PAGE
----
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afterwards appeared attend beautiful began better boys brought called carried character charity Christ Christian Church close condition continued death desire devoted direct duty effect effort England English entered established faith father feel felt friends gave give given hand happy heart hope Howard human Indians influence instruction interest Italy kind labour learning live look Lord manner means mind missionary months morning natives nature never night noble observed once passed persons poor prayer present prison received reform religious remarkable returned says schools seemed Sister Sister Dora Society soon soul speak spirit success suffering Sunday teaching things thought told took true visited women writes young
Page 166 - Though ye have lien among the pots, yet shall ye be as the wings of a dove covered with silver, and her feathers with yellow gold.
Page 102 - Neither can they die any more: for they are equal unto the angels; and are the children of God, being the children of the resurrection.
Page 401 - Tell them to work while it is called to-day, for the night cometh, when no man can work.
Page 174 - This grew speedily to an excess ; for men began to hunt more after words than matter; and more after the choiceness of the phrase, and the round and clean composition of the sentence, and the sweet falling of the clauses, and the varying and illustration of their works with tropes and figures, than after the weight of matter, worth of subject, soundness of argument, life of invention, or depth of judgment.
Page 278 - O'ER wayward childhood would'st thou hold firm rule, And sun thee in the light of happy faces ; Love, Hope, and Patience, these must be thy graces, And in thine own heart let them first keep school.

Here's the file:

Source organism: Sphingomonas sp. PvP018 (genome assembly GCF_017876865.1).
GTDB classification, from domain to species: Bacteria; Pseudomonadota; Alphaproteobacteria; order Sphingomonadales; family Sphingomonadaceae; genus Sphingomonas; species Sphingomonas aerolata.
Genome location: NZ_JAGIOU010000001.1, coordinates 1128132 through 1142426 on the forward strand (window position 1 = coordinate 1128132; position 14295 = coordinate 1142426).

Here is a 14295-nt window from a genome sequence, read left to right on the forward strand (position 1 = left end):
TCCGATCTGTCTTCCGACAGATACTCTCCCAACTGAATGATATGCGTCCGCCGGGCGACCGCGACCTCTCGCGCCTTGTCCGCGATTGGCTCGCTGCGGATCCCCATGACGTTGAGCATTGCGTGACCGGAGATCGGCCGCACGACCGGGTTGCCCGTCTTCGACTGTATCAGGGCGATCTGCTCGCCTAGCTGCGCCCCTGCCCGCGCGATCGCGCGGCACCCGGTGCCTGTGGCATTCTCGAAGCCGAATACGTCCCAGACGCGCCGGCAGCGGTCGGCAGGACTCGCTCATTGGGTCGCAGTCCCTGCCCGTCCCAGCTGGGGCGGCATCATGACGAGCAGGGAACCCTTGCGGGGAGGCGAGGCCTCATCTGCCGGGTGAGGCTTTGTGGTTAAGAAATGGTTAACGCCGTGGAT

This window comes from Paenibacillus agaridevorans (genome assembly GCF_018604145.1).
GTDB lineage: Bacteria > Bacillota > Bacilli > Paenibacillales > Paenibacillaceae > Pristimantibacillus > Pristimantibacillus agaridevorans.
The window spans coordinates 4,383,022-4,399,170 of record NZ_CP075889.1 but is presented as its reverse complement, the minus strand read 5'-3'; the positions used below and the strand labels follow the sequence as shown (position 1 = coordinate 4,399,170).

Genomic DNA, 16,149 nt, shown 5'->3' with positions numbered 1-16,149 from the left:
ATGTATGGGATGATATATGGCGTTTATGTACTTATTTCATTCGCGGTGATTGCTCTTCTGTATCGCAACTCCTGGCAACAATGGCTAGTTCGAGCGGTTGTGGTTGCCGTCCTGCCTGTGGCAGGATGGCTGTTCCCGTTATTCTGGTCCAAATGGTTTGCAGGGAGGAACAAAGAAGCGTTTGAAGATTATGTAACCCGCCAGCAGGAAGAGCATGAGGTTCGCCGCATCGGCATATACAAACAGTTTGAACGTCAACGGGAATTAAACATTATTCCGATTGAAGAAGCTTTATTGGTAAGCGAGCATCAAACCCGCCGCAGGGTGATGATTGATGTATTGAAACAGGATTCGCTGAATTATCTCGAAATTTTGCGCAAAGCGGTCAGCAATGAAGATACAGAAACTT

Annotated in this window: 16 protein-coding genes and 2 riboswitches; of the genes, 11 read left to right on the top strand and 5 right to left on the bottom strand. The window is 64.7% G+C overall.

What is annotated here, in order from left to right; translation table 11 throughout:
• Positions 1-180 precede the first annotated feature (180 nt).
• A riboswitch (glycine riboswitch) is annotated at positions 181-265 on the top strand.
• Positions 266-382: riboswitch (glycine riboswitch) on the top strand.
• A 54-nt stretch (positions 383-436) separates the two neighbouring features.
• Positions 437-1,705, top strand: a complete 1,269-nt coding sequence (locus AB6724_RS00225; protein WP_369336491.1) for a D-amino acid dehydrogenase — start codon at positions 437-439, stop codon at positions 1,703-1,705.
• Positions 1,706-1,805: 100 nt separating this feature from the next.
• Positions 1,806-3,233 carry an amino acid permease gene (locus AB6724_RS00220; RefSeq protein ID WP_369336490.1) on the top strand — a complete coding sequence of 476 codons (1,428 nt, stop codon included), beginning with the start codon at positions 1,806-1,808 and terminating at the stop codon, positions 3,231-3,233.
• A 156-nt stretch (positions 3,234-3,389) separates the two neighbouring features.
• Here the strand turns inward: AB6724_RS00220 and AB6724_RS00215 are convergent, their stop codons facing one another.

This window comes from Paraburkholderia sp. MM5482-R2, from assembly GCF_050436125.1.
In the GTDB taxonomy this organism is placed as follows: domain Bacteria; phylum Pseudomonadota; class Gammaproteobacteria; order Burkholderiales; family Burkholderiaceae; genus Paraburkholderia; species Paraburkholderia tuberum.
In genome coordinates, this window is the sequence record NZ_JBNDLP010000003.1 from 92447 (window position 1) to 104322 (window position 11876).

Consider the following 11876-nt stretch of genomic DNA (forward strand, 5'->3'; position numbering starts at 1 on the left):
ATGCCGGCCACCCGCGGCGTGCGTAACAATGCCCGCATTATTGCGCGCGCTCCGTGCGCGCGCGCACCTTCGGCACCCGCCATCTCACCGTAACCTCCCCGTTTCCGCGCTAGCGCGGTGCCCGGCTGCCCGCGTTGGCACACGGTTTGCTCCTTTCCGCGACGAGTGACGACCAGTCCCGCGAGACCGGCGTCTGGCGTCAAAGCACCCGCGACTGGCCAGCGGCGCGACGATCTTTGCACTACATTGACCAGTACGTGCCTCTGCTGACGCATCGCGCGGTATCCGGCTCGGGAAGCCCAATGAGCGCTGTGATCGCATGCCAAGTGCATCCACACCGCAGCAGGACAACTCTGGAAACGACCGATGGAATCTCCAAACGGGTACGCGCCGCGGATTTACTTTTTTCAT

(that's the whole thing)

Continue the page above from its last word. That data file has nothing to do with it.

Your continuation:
Page 32 - I wist, all their sport in the Park is but a shadow to that pleasure that I find in Plato. Alas! good folk, they never felt what true pleasure meant.
Page 299 - I cannot name this gentleman without remarking that his labours and writings have done much to open the eyes and hearts of mankind. He has visited all Europe, not to survey the sumptuousness of palaces, or the stateliness of temples; not to make accurate measurements of the remains of ancient...
Page 299 - ... to remember the forgotten, to attend to the neglected, to visit the forsaken, and to compare and collate the distresses of all men in all countries. His plan is original ; and it is as full of genius as it is of humanity. It was a voyage of discovery ; a circumnavigation of charity.
Page 80 - And there should be no greater comfort to christian persons than to be made like unto Christ, by suffering patiently adversities, troubles, and sicknesses. For he himself went not up to joy, but first he suffered pain ; he entered not into his glory before he was crucified.